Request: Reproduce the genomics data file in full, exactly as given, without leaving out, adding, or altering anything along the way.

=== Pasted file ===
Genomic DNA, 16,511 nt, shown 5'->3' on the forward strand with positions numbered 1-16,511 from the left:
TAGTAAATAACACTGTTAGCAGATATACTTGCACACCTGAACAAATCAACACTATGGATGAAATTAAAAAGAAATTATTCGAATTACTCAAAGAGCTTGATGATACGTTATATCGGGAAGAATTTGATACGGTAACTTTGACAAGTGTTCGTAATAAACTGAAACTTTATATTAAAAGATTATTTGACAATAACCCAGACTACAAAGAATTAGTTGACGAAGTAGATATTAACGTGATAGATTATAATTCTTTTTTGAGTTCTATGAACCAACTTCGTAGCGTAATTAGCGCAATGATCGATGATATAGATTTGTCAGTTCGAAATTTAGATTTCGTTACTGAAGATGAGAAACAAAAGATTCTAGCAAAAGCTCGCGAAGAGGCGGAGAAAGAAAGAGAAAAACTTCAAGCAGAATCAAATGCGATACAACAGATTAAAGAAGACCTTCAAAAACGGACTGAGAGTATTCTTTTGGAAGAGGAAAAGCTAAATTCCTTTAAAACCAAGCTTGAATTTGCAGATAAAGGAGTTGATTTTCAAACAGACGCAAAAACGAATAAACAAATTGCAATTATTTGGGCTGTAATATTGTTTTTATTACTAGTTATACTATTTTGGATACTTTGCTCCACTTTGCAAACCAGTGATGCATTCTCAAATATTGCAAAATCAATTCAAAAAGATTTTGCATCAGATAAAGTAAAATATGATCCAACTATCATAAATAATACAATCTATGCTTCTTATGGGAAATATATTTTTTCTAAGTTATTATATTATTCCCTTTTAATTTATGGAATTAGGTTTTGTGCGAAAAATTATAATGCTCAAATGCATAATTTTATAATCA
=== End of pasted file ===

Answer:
Genomic DNA, 16,511 nt, shown 5'->3' on the forward strand with positions numbered 1-16,511 from the left:
TAGTAAATAACACTGTTAGCAGATATACTTGCACACCTGAACAAATCAACACTATGGATGAAATTAAAAAGAAATTATTCGAATTACTCAAAGAGCTTGATGATACGTTATATCGGGAAGAATTTGATACGGTAACTTTGACAAGTGTTCGTAATAAACTGAAACTTTATATTAAAAGATTATTTGACAATAACCCAGACTACAAAGAATTAGTTGACGAAGTAGATATTAACGTGATAGATTATAATTCTTTTTTGAGTTCTATGAACCAACTTCGTAGCGTAATTAGCGCAATGATCGATGATATAGATTTGTCAGTTCGAAATTTAGATTTCGTTACTGAAGATGAGAAACAAAAGATTCTAGCAAAAGCTCGCGAAGAGGCGGAGAAAGAAAGAGAAAAACTTCAAGCAGAATCAAATGCGATACAACAGATTAAAGAAGACCTTCAAAAACGGACTGAGAGTATTCTTTTGGAAGAGGAAAAGCTAAATTCCTTTAAAACCAAGCTTGAATTTGCAGATAAAGGAGTTGATTTTCAAACAGACGCAAAAACGAATAAACAAATTGCAATTATTTGGGCTGTAATATTGTTTTTATTACTAGTTATACTATTTTGGATACTTTGCTCCACTTTGCAAACCAGTGATGCATTCTCAAATATTGCAAAATCAATTCAAAAAGATTTTGCATCAGATAAAGTAAAATATGATCCAACTATCATAAATAATACAATCTATGCTTCTTATGGGAAATATATTTTTTCTAAGTTATTATATTATTCCCTTTTAATTTATGGAATTAGGTTTTGTGCGAAAAATTATAATGCTCAAATGCATAATTTTATAATCA